Pro-government rallies held across Iran after price protests turn political

An woman walks past a mural of the Iranian flag in Teheran. State television said annual nationwide rallies and events were scheduled for Saturday to commemorate pro-government demonstrations held in 2009 to counter protests by reformists.
An woman walks past a mural of the Iranian flag in Teheran. State television said annual nationwide rallies and events were scheduled for Saturday to commemorate pro-government demonstrations held in 2009 to counter protests by reformists.PHOTO: AFP

TEHERAN (AFP) – Thousands of regime supporters marched in cities across Iran on Saturday (Dec 30) in a show of strength for the regime after two days of protests that marked the biggest unrest for years.

State television showed large crowds of black-clad supporters gathering in the capital Teheran, Iran's second-largest city Mashhad, and elsewhere to mark the anniversary of the end of “the sedition” – the last major unrest that followed disputed elections in 2009.

It was a coincidence that the pre-planned rallies came just after anti-government protests, which had spread from Mashhad on Thursday to numerous towns across the country.

Initially aimed against high prices, the anti-government protests quickly turned against the Islamic regime as a whole.

Videos on social media showed hundreds marching through the holy city of Qom on Friday evening, with people chanting “Death to the dictator” and “Free political prisoners”.

There were even chants in favour of the former monarchy toppled by the Islamic revolution of 1979, while others attacked the regime for supporting Palestinians and other regional movements rather than focusing on problems at home.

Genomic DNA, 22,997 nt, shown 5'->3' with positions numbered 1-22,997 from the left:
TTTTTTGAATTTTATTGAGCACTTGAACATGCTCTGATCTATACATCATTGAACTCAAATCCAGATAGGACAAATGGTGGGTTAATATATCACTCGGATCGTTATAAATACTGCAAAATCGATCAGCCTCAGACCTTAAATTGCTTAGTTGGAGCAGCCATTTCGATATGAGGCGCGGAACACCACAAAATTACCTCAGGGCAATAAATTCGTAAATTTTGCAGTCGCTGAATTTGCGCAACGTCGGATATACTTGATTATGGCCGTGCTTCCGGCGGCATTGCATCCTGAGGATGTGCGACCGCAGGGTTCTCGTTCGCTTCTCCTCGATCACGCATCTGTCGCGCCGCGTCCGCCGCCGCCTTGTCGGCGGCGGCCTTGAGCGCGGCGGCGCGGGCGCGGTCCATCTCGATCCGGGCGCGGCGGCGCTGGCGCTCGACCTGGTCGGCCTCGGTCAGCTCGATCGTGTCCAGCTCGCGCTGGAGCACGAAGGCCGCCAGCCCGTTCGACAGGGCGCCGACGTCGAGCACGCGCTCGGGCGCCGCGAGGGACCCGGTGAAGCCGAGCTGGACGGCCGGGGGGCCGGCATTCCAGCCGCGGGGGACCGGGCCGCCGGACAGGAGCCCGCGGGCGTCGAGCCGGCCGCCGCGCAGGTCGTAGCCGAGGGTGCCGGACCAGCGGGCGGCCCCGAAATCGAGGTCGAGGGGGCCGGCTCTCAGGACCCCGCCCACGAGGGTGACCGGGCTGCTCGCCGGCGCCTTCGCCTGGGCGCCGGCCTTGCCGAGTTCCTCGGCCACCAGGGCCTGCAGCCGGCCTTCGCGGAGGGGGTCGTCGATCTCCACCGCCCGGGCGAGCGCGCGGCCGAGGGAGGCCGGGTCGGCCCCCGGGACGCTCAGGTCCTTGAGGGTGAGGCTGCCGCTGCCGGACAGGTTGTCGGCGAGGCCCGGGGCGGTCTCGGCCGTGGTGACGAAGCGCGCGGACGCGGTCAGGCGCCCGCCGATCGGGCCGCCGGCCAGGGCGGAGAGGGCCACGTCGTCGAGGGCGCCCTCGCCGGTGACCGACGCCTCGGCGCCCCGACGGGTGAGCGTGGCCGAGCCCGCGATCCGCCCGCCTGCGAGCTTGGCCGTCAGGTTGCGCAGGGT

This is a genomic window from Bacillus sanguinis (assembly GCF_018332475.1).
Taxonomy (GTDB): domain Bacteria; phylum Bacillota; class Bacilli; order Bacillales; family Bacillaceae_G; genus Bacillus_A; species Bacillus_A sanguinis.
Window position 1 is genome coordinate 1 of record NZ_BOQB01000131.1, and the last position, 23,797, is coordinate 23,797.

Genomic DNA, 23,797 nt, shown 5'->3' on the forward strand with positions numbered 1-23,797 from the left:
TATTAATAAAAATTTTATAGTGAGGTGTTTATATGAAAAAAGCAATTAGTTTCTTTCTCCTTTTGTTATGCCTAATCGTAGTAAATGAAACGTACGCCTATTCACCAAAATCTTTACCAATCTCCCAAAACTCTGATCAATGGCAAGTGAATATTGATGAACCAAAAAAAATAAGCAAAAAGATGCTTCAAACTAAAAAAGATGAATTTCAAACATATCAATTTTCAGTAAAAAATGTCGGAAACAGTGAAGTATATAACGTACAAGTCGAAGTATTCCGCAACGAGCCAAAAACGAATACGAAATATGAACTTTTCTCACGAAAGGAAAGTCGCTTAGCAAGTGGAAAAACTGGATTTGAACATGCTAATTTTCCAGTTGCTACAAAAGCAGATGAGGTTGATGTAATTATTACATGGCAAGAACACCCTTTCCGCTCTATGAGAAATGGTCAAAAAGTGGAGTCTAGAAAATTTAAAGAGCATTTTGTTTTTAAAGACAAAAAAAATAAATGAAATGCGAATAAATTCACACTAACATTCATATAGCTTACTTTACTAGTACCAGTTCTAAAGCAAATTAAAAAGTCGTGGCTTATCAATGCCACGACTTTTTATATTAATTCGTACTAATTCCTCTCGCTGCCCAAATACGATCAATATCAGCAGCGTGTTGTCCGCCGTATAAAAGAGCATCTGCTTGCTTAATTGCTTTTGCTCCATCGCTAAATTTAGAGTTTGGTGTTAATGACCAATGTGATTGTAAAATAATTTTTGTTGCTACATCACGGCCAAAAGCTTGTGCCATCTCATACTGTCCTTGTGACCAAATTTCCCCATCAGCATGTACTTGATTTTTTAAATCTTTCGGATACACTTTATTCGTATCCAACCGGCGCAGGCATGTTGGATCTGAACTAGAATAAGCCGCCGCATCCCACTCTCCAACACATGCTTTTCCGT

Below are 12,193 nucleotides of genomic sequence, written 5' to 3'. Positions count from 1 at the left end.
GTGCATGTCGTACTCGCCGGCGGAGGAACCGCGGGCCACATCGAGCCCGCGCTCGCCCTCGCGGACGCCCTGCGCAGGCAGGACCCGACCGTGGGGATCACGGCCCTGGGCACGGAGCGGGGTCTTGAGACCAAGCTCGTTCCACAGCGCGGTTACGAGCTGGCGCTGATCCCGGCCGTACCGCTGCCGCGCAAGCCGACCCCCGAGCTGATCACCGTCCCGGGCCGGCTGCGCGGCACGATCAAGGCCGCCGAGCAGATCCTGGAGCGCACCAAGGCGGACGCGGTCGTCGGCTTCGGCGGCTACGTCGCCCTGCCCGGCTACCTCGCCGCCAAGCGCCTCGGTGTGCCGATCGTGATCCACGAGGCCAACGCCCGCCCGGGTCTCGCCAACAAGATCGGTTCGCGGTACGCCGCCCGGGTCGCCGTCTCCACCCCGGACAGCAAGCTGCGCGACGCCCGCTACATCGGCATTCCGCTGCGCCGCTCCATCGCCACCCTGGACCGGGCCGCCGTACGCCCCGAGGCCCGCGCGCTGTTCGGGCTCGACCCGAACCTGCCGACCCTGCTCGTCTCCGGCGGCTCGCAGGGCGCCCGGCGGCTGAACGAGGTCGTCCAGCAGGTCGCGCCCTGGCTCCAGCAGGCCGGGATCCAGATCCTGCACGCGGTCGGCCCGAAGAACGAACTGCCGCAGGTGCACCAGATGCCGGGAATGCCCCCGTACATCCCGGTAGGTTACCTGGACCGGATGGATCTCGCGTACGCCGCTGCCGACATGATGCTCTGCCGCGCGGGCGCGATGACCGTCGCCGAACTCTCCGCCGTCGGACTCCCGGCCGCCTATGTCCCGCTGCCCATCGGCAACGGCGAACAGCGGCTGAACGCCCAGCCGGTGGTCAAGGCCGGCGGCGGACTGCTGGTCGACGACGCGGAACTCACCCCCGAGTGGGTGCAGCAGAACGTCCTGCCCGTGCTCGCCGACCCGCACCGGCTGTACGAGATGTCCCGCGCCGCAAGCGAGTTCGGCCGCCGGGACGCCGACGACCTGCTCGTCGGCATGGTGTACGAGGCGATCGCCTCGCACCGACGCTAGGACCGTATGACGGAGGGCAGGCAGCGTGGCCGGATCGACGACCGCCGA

Footage of large-scale protests were shared from the cities of Rasht, Hamedan, Kermanshah, Qazvin and elsewhere, with police responding with water cannons.

“Alarm signal for everyone,” was the headline in reformist newspaper Arman, which called for action on living costs.

The conservative Javan newspaper warned that Iran’s “enemies are targeting the system’s popular support” and seeking to “create divisions”.

While state television focused entirely on the pro-government rallies on Saturday, officials nonetheless warned against dismissing the public anger seen in recent days.

“The country is facing serious challenges with unemployment, high prices, corruption, lack of water, social gap, unbalanced distribution of budget,” wrote Mr Hesamoddin Ashena, cultural adviser to President Hassan Rouhani, on Twitter. “People have the right for their voice to be heard.”

The US condemned the arrest of protesters, telling Teheran that “the world is watching”.

“Many reports of peaceful protests by Iranian citizens fed up with regime’s corruption and its squandering of the nation’s wealth to fund terrorism abroad,” President Donald Trump tweeted late on Friday.

“Iranian govt should respect their people’s rights, including right to express themselves,” he wrote.

Since the 2009 protests were ruthlessly put down by the Revolutionary Guards, many middle-class Iranians have abandoned hope of pressing for change from the streets.

But low-level strikes and demonstrations have continued, often on a sector-by-sector basis as bus drivers or teachers or workers from specific factories protesting against unpaid wages or poor conditions.